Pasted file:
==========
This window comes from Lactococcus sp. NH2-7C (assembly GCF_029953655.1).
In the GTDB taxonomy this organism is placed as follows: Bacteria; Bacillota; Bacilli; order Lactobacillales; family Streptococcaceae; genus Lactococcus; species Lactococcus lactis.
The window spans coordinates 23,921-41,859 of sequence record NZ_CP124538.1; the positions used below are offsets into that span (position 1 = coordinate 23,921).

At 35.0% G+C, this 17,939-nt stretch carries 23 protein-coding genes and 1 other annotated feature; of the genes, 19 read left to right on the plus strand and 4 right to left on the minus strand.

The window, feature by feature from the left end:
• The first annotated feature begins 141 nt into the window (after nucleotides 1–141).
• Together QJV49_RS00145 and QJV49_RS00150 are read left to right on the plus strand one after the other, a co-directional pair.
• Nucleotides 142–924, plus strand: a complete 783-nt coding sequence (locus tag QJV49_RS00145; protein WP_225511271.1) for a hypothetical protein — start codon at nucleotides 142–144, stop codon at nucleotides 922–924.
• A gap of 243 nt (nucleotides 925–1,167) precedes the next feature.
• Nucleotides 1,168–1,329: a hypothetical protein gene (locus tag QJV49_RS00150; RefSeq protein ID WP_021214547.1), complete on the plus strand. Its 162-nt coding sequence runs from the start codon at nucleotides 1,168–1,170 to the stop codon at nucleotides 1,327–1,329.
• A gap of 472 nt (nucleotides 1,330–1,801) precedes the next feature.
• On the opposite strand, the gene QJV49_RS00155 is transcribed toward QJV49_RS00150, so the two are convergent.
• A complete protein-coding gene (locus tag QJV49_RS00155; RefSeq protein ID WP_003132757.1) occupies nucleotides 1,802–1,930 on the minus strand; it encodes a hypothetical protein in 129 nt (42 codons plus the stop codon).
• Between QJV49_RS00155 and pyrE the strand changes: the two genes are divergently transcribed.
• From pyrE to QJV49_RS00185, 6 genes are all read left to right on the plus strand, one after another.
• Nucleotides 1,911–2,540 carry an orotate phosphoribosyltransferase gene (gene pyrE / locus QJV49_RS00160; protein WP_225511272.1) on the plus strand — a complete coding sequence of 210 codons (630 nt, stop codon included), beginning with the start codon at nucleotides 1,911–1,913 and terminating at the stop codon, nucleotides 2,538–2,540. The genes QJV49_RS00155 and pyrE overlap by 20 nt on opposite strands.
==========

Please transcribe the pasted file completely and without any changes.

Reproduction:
This window comes from Lactococcus sp. NH2-7C (assembly GCF_029953655.1).
In the GTDB taxonomy this organism is placed as follows: Bacteria; Bacillota; Bacilli; order Lactobacillales; family Streptococcaceae; genus Lactococcus; species Lactococcus lactis.
The window spans coordinates 23,921-41,859 of sequence record NZ_CP124538.1; the positions used below are offsets into that span (position 1 = coordinate 23,921).

At 35.0% G+C, this 17,939-nt stretch carries 23 protein-coding genes and 1 other annotated feature; of the genes, 19 read left to right on the plus strand and 4 right to left on the minus strand.

The window, feature by feature from the left end:
• The first annotated feature begins 141 nt into the window (after nucleotides 1–141).
• Together QJV49_RS00145 and QJV49_RS00150 are read left to right on the plus strand one after the other, a co-directional pair.
• Nucleotides 142–924, plus strand: a complete 783-nt coding sequence (locus tag QJV49_RS00145; protein WP_225511271.1) for a hypothetical protein — start codon at nucleotides 142–144, stop codon at nucleotides 922–924.
• A gap of 243 nt (nucleotides 925–1,167) precedes the next feature.
• Nucleotides 1,168–1,329: a hypothetical protein gene (locus tag QJV49_RS00150; RefSeq protein ID WP_021214547.1), complete on the plus strand. Its 162-nt coding sequence runs from the start codon at nucleotides 1,168–1,170 to the stop codon at nucleotides 1,327–1,329.
• A gap of 472 nt (nucleotides 1,330–1,801) precedes the next feature.
• On the opposite strand, the gene QJV49_RS00155 is transcribed toward QJV49_RS00150, so the two are convergent.
• A complete protein-coding gene (locus tag QJV49_RS00155; RefSeq protein ID WP_003132757.1) occupies nucleotides 1,802–1,930 on the minus strand; it encodes a hypothetical protein in 129 nt (42 codons plus the stop codon).
• Between QJV49_RS00155 and pyrE the strand changes: the two genes are divergently transcribed.
• From pyrE to QJV49_RS00185, 6 genes are all read left to right on the plus strand, one after another.
• Nucleotides 1,911–2,540 carry an orotate phosphoribosyltransferase gene (gene pyrE / locus QJV49_RS00160; protein WP_225511272.1) on the plus strand — a complete coding sequence of 210 codons (630 nt, stop codon included), beginning with the start codon at nucleotides 1,911–1,913 and terminating at the stop codon, nucleotides 2,538–2,540. The genes QJV49_RS00155 and pyrE overlap by 20 nt on opposite strands.